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Telenor suspends four execs over Vimpelcom

Telenor on Wednesday suspended its finance director, legal head, and two other executives, as part of its deepening internal investigation into possible complicity with alleged corruption at VimpelCom, the Russian telecoms group.

Telenor suspends four execs over Vimpelcom
Telenor finance director Richard Olav Aa alongside chief executive Sigve Brekke at Telenor's latest results. Photo: Berit Roald / NTB scanpix
Telenor finance director Richard Olav Aa, General Cousel Pål Wien Espen, Fridtjof Rusten, the finance director of its Thai subsidiary, and Ole Bjorn Sjulstad, the head of Telenor Russia. 
 
Telenor chief executive Sigve Brekke stressed that neither Telenor, nor Deloitte, which has been hired to carry out the internal investigation, had any evidence that the four were aware of or involved in corruption at Vimpelcom. 
 
“We have no reason to believe that these have been involved in the alleged corruption in VimpelCom. They are trusted managers with a solid track record in Telenor,” he said. 
 
“This is being done in order that they are not able to question the independent investigation being conducted by Deloitte.” 
 
However, according to Cato Schiøtz, a lawyer for former VImpelcom chief executive Jo Lunder, the four executives had all been sent two e-mails in 30 September and 4 October 2011, in which an anonymous whistleblower expressed concerns over payments in connection with that Vimpelcom's licenses in Uzbekistan. 
 
“A Telenor employee in emails on 30 September and 4 October notified Telenor about concerns related to the payment Vimpelcom had carried out,” Shiøtz told VG .”In the emails, the employee said that he had alerted Jo Lunder but that the transaction had gone through anyway after Lunder had conducted surveys.” 
 
Rusten and Sjulstad have both previously served as Telenor nominees on Vimpelcom’s board, while Olav Aa and Pål Wien Espen have had key legal roles within the parent company. 
 
Telenor owns a 33 percent stake in the Russian operator, which is being investigated by US and Dutch authorities for allegedly paying bribes in order to gain access to the Uzbek telecoms market. 

SAMI

Today in Norway: A roundup of the latest news on Tuesday

Found out what’s going on in Norway on Tuesday with the Local’s short roundup of important news.

Today in Norway: A roundup of the latest news on Tuesday
The northern lights in Tromsø. Photo by Lightscape on Unsplash

One in ten international students in Norway has had Covid-19

Ten percent of overseas students studying in Norway, compared to just 2.9 percent of Norwegian students, have had Covid-19, according to the Students Health and Well Being Survey (SHoT).

Some 62,000 thousand of Norway’s 300,000 students responded to the survey.

READ MORE: Are Norway’s Covid-19 numbers on track for reopening?

Overall, nearly three percent said that they been infected with the Coronavirus, just over half have had to self isolate, and 70 percent took tests.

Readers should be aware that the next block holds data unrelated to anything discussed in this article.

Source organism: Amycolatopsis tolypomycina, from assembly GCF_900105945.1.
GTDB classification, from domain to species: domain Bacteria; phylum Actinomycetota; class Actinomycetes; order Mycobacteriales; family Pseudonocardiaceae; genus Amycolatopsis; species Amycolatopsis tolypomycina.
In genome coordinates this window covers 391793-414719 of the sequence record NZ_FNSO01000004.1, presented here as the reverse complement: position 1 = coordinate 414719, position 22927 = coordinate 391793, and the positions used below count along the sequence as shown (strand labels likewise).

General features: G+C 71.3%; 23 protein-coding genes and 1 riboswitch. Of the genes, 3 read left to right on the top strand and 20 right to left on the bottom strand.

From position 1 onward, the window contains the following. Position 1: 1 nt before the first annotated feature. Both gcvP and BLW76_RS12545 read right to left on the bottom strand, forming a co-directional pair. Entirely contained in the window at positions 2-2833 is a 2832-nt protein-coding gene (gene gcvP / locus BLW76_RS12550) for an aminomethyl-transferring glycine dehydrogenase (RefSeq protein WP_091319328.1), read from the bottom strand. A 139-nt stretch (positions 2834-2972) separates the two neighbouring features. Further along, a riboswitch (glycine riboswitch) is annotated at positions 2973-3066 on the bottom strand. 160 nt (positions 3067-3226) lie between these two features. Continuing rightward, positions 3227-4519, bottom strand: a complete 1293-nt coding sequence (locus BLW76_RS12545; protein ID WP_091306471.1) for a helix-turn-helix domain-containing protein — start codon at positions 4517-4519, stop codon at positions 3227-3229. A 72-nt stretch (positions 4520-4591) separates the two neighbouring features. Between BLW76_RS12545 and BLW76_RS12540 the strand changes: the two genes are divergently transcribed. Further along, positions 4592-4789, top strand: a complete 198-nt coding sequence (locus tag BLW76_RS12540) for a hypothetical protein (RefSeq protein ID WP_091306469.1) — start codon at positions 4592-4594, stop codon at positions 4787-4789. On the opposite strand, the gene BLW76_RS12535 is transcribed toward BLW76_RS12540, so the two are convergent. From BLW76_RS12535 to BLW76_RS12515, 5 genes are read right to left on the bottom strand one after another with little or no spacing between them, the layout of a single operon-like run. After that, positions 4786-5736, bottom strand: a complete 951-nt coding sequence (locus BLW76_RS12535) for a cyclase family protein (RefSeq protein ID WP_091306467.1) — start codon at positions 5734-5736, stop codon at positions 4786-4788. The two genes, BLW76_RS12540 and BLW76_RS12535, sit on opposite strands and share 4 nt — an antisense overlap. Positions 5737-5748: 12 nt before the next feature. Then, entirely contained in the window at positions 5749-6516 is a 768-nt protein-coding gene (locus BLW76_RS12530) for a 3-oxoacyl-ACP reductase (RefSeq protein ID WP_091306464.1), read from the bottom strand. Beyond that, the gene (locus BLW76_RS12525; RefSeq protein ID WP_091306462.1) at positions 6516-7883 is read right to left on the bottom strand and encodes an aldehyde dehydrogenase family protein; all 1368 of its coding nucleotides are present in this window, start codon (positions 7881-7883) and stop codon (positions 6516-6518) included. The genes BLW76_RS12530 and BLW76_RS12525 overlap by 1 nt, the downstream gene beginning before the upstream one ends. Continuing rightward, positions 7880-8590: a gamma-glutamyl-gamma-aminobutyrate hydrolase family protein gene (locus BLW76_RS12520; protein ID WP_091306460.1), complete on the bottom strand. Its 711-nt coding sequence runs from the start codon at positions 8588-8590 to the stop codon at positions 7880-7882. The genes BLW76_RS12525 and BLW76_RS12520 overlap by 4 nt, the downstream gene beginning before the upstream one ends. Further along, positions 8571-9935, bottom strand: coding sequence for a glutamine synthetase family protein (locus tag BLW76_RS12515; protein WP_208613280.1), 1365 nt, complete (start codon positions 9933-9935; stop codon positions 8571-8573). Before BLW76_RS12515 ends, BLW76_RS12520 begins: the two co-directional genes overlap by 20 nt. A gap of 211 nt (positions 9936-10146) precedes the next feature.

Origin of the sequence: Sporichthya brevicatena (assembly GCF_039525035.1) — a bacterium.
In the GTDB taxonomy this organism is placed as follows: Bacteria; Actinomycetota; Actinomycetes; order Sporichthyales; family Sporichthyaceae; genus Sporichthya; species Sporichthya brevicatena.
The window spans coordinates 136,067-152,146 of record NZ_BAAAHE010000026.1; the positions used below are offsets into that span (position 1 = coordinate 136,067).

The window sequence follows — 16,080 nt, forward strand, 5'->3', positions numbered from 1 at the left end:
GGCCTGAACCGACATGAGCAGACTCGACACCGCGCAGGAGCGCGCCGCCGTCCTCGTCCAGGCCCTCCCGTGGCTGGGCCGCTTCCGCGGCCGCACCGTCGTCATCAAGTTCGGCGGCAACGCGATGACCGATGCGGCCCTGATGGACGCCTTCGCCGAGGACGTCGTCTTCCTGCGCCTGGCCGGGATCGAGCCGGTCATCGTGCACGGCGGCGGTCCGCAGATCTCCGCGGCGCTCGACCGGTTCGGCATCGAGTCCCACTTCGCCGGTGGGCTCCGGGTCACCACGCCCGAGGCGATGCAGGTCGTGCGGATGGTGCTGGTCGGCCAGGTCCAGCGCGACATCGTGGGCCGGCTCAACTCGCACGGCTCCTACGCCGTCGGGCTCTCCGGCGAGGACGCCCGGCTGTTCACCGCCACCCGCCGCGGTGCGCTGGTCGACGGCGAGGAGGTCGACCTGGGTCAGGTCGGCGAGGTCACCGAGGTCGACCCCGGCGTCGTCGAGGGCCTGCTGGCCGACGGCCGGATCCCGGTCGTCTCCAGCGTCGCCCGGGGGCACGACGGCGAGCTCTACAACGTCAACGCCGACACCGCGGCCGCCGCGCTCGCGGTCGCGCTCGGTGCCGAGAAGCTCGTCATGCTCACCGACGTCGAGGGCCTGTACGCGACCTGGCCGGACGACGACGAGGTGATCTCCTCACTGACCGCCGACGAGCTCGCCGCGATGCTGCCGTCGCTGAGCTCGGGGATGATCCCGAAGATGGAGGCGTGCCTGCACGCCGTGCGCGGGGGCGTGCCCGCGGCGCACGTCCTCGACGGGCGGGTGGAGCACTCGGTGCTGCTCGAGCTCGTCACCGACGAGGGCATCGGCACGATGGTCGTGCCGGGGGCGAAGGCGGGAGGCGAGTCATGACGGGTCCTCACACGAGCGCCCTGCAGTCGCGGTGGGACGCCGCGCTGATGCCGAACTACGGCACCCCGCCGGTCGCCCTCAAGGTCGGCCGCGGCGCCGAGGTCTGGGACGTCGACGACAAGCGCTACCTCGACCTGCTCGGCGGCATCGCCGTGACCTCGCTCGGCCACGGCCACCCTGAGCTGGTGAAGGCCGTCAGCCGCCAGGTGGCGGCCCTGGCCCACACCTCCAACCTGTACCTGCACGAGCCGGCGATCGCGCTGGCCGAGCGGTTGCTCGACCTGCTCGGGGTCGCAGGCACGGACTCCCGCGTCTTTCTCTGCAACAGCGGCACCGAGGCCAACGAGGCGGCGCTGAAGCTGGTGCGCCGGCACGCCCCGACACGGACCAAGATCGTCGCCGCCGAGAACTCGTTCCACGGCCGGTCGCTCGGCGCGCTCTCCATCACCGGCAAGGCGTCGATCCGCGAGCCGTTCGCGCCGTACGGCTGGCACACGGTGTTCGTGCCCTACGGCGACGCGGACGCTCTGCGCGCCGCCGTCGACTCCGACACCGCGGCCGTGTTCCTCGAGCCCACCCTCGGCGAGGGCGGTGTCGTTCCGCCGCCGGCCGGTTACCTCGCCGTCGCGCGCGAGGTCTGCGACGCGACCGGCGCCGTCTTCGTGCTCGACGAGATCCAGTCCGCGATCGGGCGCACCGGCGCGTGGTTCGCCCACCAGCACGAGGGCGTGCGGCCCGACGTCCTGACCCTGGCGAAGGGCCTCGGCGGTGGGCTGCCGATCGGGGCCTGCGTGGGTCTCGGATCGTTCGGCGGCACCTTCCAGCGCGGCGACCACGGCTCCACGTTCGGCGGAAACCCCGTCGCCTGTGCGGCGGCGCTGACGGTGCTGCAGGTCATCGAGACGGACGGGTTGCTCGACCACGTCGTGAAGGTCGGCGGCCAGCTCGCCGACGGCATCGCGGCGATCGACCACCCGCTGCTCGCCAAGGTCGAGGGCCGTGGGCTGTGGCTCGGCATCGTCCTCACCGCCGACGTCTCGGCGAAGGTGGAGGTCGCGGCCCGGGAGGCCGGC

Woman in her 40’s charged with murder

A woman has been charged with murder in Halden, southeast Norway after a body was found in an apartment in the towns centre.

She will be questioned on Tuesday. A public defender has been appointed. 

Six police cars attended the scene at a small housing association in the centre of Halden.

A person found in the same apartment is being questioned as a witness.

Network provider Telenor’s revenues down 2.1 billion kroner compared to last year

Telenor’s revenues are down 2.1 billion in the first quarter and the company has written of its 6.5 billion kroner investment in Myanmar following Februarys military coup.

The mobile network operator became one of the first foreign providers in the country and had gained a 35 percent market share.

However, the country’s new military regime shut down the mobile network on March 15th.

“In Myanmar, we are experiencing a confusing and uncertain situation. We are deeply concerned about the development in the country,” The company stated in its quarterly report.

Norway and Sweden in reindeer border dispute

Swedish Sami reindeer herders will appear in court this week in a case against the Ministry of Agriculture and Food.

The Swedish Sami herders believe they have exclusive rights to grazing areas across the Norwegian border because they have lived in the surrounding area for hundreds of years. The Norwegian government rejects these claims.

The reindeer grazing convention will be central to the case; the convention facilitates mutual cross-border grazing for reindeer herds.

Sweden withdrew from the convention in 2005. However, Norway enshrined the convention in law in 2005.

483 Coronavirus infections recorded

On Monday, 483 new cases of Covid-29 were registered, an increase of 75 compared to the average of the previous week.

READ ALSO: Norway considers lifting measures for people who have had their first Covid vaccine 

This is down from 1150 cases registered during the peak of Norway’s third wave on March 16th.

This is partly because fewer infections are registered during weekends and public holidays, causing an uptick on Mondays.

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